Sometimes I write about topics that are unpopular, or take an unpopular stance because I’m working through my feelings and because I know that other people are working through theirs. As an artist, I believe part of my job is to ignite opinions and discussion on purpose.
All of a sudden, he lifts his left butt cheek into the air, throws the leg attached to it over his right hip and flips himself from back to belly like some kind of gymnast. Then perfecting the routine, he lifts his right arm over his head in one magnificent reach, grabs the wiper warmer, and sends everything around it crashing to the floor.
So I do what any mother with a half open, poopy diaper does while her child holds onto the edge of the change table with a grip so intentional in its glee that it’s impossible to roll him back: I learn to change him upside down.
If you’ve ever worked with me you know that one of the ways I approach visibility is according to one of its underused definitions: available. As in, what are you available for?
It seems as if overnight, what I am personally available for has shifted dramatically. Having done this work a while now, I know that there is no overnight success, transformation or change. The moments of change are swift but the circumstances and seeds planted are usually a long time coming. Regardless, I feel radically different.
It was a Sunday afternoon, February 26, 2012 and a 17-year-old African-American high school student went out for a walk in his gated community. He was wearing a hoodie and he had a package of skittles in his pocket. He never came home.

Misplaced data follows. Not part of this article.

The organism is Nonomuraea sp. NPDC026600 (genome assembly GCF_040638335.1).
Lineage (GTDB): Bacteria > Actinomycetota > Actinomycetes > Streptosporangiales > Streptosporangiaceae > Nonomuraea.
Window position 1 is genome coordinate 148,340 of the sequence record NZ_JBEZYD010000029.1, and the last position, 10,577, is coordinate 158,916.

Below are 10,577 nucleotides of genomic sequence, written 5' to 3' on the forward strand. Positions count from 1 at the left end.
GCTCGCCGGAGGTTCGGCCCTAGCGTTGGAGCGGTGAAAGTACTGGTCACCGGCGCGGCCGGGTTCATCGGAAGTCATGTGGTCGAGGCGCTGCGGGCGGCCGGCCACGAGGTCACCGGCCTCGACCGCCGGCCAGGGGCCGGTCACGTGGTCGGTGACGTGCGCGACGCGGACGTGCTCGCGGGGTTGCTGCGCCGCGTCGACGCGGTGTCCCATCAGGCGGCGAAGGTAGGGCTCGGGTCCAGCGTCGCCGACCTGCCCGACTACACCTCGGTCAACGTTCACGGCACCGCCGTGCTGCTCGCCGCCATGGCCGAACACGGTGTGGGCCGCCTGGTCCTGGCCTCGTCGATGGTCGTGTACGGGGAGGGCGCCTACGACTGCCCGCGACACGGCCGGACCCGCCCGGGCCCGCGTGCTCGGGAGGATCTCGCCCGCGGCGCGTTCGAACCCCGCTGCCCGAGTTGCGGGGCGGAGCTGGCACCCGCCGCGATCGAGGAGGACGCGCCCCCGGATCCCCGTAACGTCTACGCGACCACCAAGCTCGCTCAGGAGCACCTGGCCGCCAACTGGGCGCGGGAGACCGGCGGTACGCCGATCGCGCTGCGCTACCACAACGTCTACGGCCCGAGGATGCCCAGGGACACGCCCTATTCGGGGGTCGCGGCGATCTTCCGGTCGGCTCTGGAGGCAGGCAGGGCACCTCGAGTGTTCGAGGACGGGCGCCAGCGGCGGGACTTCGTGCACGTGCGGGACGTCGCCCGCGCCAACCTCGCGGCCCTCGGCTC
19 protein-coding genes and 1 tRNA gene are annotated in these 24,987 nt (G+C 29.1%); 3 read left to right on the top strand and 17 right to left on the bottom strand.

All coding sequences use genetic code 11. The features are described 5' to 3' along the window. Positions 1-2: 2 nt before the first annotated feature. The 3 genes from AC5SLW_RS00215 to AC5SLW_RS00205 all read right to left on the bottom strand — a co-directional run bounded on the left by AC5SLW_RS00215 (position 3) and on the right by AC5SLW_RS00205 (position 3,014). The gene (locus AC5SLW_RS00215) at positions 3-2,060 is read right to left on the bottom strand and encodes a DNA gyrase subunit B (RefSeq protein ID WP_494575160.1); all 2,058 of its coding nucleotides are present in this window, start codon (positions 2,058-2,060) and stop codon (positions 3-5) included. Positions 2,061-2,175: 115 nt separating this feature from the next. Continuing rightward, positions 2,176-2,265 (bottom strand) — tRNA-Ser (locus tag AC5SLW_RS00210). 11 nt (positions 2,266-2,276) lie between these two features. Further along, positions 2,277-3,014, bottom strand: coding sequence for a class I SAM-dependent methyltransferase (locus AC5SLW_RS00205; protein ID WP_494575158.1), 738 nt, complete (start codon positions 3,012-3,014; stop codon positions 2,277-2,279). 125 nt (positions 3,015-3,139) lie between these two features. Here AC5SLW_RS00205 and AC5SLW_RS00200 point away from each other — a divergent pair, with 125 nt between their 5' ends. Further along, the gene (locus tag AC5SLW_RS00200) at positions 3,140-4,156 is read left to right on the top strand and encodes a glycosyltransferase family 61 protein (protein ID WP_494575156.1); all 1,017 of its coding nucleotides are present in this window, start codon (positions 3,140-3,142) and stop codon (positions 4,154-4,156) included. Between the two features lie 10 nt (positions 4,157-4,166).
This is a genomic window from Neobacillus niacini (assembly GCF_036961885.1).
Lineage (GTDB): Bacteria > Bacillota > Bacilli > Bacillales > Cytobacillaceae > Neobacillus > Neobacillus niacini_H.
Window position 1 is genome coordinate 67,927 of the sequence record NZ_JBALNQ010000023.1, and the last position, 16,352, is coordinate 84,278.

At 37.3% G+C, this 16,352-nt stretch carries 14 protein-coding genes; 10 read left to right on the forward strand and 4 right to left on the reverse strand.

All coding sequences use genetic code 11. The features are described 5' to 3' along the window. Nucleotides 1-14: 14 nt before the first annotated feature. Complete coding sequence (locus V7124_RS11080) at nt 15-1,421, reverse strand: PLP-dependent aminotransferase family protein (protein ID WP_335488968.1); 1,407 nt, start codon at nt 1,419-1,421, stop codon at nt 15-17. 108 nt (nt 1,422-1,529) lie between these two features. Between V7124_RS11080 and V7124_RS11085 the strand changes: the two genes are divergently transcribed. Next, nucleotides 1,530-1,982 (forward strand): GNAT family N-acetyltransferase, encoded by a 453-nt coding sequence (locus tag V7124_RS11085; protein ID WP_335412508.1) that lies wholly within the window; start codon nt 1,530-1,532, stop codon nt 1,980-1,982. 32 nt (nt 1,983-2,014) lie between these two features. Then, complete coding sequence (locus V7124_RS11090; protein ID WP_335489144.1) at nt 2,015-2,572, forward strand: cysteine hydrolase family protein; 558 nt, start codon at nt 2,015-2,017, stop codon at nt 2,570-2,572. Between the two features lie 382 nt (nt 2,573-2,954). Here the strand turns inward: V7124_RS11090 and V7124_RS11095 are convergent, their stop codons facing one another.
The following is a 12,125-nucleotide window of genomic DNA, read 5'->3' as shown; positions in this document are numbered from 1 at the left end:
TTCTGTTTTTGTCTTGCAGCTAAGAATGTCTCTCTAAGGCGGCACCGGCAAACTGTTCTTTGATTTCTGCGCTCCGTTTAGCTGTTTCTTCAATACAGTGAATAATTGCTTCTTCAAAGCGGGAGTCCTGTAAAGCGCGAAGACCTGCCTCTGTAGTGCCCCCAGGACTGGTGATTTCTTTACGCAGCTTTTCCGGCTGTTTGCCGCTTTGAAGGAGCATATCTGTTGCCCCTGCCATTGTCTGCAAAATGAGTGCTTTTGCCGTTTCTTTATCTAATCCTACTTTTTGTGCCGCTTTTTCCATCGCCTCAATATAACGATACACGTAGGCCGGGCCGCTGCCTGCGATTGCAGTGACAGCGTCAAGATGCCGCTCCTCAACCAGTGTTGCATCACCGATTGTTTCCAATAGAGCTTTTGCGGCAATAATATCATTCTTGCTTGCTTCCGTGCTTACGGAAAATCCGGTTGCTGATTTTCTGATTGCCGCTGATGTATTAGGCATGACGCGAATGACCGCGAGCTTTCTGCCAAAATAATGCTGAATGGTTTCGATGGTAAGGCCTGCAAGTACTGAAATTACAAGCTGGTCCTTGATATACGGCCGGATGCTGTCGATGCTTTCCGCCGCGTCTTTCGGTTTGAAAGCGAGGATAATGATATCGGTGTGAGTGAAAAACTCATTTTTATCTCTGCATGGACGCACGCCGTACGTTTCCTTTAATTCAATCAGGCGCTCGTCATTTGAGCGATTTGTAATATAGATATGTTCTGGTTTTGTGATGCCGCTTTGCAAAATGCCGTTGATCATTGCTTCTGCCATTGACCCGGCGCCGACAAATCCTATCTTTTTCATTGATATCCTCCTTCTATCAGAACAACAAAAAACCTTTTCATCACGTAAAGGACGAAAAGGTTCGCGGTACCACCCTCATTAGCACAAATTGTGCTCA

A while back while she was in the midst of her yoga certification, my young cousin reached out to ask me a question and about her grandfather and her grandmother, who by that time had divorced. Without much thought, I answered her according to the truth as I knew it—
It never fails to amaze me that a mother is always able to lift the weight of her baby, no matter how heavy.
That’s something my mentor’s 90-year-old sister said to me when I met them for a visit a few months back. She had watched me gingerly lift my baby in his car seat onto the table after she struggled to lift his load from the chair. I hadn’t thought of it like that before, but the truth of this necessary, if unconscious, lesson struck me.
I don’t know why I’m asking this because it’s really none of my business but is that KC person, a relative of yours?
This was a private message I sent to a FB acquaintance on Friday night when the riots over the death of George Floyd were beginning to escalate.
Friday, my acquaintance posted the Jimmy Kimmel commentary on the story and KC went off on a rant about how racism was an excuse, reverse racism and something else I don’t remember, because I snapped.
I was flying back from Arizona and #ICONICwithAliBrown when I noticed. Among the people sitting in the nine, first-class seats, I was the only woman.
It’s not the first time I’ve noticed the disparity between men and women in the front half of the plane but today it was particularly meaningful. I had just seen Cindy Eckert speak about founding a pharmaceutical company, selling that company for one billion dollars and then suing the buyer to get it back when they failed to bring the product she fought so hard to create to market, Addyi.
It’s an interesting thing, the heart.
Transplant patients, given new life after surgery, often report having acquired some of the preferences of the donor, especially when it comes to favorite foods.
Strange but true.
More Joy Now